tender but equally complicated ones, such as Iphigenia, Alcestis, or Helen of Troy) prove irresistible challenges for the most talented artists working in the theater today. In the 2005 production of “Hecuba” in London, Vanessa Redgrave portrayed the weeping queen of Troy in a performance for which she received mixed reviews; in 1971, she had played Andromache in Cacoyannis’ film version of “The Trojan Women.” In that same film, Katharine Hepburn had played the part of Hecuba. In more recent years, Juliette Binoche took on the title role in Ivo van Hove’s version of “Antigone.” It is a difficult task to interpret those classical texts, whether you are an actor, a director or even a scholar. So much of

the original scenic presentation is lost to us today, and experts try to piece the puzzle together based on what little evidence we have from extra-theatrical texts, or from Attic vase painting. The goal, of course, should not be museum-like reconstruction, and thankfully this is a point upon which everyone agrees today. As early as 1965, Karolos Koun, an important theater innovator of the twentieth century, surprised his Greek and international audiences by proving that tragedy, despite its formal austerity and grand rhetoric style, can be a fertile field for modern experimentation. In his staging of Aeschylus’s “The Persians,” the oldest surviving play in the history of theater, which recounts the Persian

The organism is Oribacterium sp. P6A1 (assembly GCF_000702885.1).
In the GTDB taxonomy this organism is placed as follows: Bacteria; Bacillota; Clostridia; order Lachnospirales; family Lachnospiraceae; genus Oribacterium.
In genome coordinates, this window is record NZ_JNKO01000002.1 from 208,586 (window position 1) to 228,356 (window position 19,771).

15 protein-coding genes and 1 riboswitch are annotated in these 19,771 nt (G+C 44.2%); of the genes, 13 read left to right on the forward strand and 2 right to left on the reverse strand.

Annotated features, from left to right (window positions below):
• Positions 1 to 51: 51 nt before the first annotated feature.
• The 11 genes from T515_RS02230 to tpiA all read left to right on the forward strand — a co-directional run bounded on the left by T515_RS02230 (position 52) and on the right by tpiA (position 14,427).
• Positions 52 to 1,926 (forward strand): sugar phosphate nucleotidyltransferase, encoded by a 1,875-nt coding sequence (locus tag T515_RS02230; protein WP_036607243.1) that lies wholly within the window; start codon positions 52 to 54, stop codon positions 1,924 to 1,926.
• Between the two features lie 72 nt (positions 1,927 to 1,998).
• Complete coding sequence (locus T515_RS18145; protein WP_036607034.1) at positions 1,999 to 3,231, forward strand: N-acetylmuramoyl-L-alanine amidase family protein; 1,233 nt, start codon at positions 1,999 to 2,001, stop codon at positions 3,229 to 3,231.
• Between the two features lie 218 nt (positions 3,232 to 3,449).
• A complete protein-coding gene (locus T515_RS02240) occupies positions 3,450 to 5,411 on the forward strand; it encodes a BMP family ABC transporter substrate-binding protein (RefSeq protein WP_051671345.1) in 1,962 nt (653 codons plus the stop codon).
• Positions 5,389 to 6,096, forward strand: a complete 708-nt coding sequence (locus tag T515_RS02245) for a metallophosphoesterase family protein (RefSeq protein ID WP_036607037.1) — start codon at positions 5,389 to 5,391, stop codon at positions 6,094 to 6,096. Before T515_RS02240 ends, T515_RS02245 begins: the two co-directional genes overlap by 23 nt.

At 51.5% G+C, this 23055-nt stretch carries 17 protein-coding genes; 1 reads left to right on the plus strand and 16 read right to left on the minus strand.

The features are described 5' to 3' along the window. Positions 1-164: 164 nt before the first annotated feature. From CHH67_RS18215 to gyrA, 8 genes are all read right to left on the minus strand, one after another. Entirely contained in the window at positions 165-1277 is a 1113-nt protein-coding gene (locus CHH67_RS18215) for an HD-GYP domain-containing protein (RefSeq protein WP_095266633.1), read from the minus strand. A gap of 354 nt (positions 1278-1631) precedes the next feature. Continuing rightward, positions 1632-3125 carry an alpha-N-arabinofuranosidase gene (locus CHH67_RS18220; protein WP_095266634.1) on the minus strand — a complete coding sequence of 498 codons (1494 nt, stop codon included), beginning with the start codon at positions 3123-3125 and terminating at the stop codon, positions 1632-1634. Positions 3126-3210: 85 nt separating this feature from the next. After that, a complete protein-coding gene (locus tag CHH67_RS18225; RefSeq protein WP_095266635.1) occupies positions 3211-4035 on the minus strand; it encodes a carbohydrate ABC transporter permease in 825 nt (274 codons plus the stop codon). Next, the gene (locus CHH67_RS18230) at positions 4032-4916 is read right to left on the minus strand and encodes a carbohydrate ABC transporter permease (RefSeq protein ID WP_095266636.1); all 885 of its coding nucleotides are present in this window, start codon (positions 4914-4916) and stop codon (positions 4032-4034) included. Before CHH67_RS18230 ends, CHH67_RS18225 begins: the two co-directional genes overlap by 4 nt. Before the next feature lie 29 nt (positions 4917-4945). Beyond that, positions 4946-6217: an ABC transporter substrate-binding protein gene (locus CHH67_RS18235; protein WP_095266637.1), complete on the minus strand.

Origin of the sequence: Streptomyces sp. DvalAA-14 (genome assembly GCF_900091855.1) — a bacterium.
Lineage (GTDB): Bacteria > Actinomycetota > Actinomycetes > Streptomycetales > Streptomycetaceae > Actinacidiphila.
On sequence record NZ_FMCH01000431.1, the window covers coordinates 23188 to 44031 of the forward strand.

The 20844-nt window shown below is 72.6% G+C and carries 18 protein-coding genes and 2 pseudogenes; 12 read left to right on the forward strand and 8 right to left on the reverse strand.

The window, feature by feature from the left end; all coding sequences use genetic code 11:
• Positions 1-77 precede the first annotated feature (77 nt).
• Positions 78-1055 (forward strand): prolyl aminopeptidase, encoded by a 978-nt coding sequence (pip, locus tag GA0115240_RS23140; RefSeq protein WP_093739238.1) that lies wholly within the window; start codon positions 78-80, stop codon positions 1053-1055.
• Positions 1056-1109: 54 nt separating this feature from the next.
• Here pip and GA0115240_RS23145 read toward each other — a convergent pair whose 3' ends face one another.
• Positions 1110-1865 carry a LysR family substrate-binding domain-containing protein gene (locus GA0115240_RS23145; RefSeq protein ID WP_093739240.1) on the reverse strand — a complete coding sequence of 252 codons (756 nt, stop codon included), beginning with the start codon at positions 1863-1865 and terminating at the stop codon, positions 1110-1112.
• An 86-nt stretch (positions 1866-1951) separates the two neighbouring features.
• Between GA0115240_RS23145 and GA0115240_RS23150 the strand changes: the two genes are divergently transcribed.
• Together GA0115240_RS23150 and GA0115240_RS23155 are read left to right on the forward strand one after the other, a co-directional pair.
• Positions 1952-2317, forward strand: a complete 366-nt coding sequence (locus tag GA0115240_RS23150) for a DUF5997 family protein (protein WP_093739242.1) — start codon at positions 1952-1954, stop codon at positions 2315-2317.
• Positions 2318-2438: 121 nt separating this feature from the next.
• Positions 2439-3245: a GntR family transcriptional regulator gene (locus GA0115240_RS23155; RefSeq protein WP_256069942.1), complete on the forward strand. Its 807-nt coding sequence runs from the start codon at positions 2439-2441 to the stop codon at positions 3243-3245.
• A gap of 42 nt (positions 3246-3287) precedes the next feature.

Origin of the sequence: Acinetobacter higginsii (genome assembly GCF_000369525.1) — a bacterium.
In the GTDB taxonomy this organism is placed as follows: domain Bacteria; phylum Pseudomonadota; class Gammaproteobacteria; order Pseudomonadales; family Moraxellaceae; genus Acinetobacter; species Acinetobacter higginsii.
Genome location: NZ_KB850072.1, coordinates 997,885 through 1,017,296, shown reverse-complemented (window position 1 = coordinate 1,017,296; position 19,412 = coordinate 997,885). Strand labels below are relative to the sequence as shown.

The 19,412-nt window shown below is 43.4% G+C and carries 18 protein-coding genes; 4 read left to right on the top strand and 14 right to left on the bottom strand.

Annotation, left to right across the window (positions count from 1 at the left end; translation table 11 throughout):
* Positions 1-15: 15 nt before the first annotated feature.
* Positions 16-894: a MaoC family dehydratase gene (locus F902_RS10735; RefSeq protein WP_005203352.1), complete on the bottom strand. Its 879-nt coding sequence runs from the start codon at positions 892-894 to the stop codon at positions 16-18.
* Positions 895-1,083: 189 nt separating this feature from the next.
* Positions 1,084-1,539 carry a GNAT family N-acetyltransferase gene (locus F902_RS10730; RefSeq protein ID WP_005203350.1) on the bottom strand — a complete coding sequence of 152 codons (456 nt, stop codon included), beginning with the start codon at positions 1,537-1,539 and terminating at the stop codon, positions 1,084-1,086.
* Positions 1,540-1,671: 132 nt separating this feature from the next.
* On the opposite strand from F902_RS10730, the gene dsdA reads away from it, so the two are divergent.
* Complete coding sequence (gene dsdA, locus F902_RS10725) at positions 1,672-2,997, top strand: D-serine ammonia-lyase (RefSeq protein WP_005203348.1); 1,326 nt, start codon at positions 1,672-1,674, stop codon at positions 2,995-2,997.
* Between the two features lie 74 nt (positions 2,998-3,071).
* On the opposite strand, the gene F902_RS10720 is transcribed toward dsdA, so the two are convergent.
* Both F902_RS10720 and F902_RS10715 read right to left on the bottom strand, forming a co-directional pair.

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Martha Graham and Company performing “Clytemnestra.” Τhe show opened with Clytemnestra in the Underworld, her restless, tortured soul unable to find peace. New York, November 1965.